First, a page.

Former Centralia-Chehalis Chamber of Commerce Director Jim Valley Urgently Searching for Kidney Donor


Raised in Centralia, former executive director of the Centralia-Chehalis Chamber of Commerce Jim Valley, 53, is now suffering from kidney failure. 

Along with the help of his wife, 51-year old Kari Valley, he is urgently searching for a live donor to help facilitate a kidney transplant. 

After graduating from Centralia High School in 1988, Jim Valley eventually moved after a brief stint at Centralia College to study at Washington State University. He returned in 2009 and became the chamber’s director. 

Then, in 2012, Jim Valley was diagnosed with a rare autoimmune disorder known as granulomatosis with polyangiitis (GPA), which causes swelling in blood vessels and, if it isn’t caught soon enough, damage to vital organs. 

Following his initial diagnosis, doctors were able to treat his GPA without any major organ damage occurring. Jim Valley suffered another GPA flareup in 2020, though, and this time it caused damage. 

“It spread and it wasn’t caught in time,” Jim Valley said, later adding, “It spread to my heart, my liver, my kidneys, other various organs, and it caused a lot of scarring on my kidneys.”

His kidneys failed, and he’s been stuck on peritoneal dialysis for about seven hours per day since the summer of 2021. He is currently on the cadaver kidney donor list, but is likely in for a long wait to receive one. 

According to Kari Valley, the average wait time on the cadaver list is about three years. Children are usually the priority, which she said is understandable.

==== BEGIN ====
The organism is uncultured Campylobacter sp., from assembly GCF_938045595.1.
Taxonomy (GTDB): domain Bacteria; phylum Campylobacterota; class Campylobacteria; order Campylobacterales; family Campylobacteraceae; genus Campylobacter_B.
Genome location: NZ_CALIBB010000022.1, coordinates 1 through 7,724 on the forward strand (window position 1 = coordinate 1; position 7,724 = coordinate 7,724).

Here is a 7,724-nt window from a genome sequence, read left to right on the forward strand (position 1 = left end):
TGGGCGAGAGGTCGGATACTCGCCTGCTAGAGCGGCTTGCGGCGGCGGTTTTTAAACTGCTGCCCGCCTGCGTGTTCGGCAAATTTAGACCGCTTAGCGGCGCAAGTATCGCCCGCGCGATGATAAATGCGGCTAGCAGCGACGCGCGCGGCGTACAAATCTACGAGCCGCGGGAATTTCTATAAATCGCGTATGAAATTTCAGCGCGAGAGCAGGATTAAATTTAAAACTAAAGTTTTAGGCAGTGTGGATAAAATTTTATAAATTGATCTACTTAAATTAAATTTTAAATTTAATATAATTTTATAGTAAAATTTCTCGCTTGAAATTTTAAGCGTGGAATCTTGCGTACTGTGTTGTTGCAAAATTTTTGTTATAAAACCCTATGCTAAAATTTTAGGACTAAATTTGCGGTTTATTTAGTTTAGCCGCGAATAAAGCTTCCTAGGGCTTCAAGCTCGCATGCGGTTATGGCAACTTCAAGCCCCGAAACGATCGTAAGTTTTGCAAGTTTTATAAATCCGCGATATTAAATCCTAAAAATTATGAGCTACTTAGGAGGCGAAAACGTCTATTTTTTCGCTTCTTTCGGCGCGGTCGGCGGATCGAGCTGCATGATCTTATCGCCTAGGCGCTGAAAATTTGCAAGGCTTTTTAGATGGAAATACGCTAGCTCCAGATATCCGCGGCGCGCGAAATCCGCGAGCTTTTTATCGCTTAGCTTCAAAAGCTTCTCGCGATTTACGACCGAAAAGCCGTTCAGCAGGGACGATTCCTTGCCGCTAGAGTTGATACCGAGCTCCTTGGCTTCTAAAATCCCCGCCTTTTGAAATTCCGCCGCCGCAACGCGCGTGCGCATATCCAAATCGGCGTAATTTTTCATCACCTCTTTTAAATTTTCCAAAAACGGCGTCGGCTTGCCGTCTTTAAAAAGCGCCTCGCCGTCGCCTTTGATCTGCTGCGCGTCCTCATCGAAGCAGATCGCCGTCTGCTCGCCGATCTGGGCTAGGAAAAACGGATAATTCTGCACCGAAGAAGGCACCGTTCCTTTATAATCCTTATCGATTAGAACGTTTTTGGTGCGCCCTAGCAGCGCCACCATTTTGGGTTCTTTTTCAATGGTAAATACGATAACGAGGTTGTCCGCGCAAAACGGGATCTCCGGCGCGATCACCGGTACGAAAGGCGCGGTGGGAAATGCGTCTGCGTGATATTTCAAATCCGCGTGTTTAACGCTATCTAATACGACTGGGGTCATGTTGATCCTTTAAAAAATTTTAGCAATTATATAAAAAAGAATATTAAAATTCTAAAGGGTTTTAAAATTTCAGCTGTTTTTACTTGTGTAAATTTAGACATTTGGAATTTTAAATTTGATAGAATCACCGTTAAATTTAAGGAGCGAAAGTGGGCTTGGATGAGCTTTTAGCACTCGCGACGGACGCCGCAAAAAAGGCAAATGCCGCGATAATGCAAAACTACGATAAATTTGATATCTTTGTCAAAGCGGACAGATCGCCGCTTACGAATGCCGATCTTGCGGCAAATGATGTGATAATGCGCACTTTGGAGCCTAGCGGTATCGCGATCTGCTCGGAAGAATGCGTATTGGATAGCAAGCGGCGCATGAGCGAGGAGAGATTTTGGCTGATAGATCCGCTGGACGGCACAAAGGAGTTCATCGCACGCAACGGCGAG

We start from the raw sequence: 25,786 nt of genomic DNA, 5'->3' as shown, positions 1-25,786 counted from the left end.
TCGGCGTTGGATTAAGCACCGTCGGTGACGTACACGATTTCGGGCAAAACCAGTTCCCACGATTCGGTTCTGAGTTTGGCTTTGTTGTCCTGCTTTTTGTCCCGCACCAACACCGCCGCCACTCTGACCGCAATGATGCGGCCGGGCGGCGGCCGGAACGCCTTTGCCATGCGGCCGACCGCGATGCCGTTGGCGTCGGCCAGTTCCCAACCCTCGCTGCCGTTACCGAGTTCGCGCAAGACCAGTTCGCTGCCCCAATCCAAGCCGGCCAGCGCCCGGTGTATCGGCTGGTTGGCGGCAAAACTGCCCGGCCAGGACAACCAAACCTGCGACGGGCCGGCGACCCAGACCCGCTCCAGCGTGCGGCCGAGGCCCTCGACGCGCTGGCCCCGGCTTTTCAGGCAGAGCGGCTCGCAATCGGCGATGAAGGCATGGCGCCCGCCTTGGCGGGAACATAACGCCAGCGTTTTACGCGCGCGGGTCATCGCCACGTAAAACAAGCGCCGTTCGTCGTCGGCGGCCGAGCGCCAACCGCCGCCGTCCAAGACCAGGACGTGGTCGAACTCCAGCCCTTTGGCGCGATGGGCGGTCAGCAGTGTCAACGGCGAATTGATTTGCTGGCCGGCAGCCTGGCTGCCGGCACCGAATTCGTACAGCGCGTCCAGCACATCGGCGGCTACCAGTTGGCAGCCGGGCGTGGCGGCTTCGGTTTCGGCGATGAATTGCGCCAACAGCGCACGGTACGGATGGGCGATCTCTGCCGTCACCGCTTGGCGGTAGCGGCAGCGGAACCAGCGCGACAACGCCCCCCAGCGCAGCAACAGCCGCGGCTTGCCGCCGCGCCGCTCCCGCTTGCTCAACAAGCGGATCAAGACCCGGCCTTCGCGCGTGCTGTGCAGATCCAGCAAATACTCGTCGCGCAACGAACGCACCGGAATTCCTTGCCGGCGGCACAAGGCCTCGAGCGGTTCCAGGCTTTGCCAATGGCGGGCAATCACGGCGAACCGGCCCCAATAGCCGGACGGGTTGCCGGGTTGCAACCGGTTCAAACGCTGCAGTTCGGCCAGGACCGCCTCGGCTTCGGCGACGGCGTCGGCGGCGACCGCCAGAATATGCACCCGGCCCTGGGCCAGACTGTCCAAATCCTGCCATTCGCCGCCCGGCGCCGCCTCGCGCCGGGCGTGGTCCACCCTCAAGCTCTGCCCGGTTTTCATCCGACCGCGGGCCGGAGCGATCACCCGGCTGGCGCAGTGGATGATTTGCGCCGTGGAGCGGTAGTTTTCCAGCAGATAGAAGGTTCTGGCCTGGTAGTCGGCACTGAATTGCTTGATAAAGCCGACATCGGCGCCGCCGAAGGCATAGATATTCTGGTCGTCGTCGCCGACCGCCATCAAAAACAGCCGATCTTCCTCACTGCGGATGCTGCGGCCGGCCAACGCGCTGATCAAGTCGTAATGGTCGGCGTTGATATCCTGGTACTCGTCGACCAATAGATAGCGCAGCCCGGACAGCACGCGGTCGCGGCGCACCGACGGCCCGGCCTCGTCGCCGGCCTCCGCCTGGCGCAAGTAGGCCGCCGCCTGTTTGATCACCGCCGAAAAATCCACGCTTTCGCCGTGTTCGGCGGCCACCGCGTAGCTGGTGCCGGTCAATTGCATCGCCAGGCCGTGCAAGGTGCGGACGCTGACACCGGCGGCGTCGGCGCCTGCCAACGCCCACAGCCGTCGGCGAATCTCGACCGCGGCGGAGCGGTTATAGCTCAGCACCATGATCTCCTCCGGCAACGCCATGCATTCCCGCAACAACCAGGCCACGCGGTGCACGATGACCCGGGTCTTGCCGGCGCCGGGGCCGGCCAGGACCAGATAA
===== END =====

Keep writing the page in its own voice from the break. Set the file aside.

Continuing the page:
“He’s got about another year, year and a half to go (on the cadaver kidney donor list), but that’s why we’re on a search for a live donor,” said Kari Valley. “Anybody can be a kidney donor.”

If a live donor is found, the transplant can occur quickly. 

She also said those interested in seeing if they could be a donor can do so anonymously, and if it turns out a person is a compatible donor, Jim Valley’s insurance company, not the donor’s, will pay for the transplant surgery. 

His blood type is A+, meaning a potential donor can have an A+, A-, O+ or O- blood type. 

As he’s currently being treated at the University of Washington Medical Center, the couple have moved to Kirkland to shorten the drive to the hospital. The University of Washington Medical Center has an online registration that is free to fill out for potential donors and a hotline potential donors can call too. 

Once a potential donor has registered either online or over the phone, they will be sent a packet that contains testing materials to see if someone is a match.

Though he’s been on the cadaver kidney list for close to two years, Jim Valley just recently got on the live donor list this past January. 

Anyone interested in seeing if they are a potential donor can visit to register for a testing packet. 

Additionally, those interested can also call the University of Washington Medical Center’s donor hotline at 206-598-3627 for a testing packet. 

“We just want to get him healthy again. He’s done so much good for the Lewis County community,” Kari Valley said. “From being ASB (associated student body) president at Centralia High School, his family is very vested in the community, and also he was the chamber director while we lived there. We feel like he gave a lot to the community, so we’re asking back from the community in return.”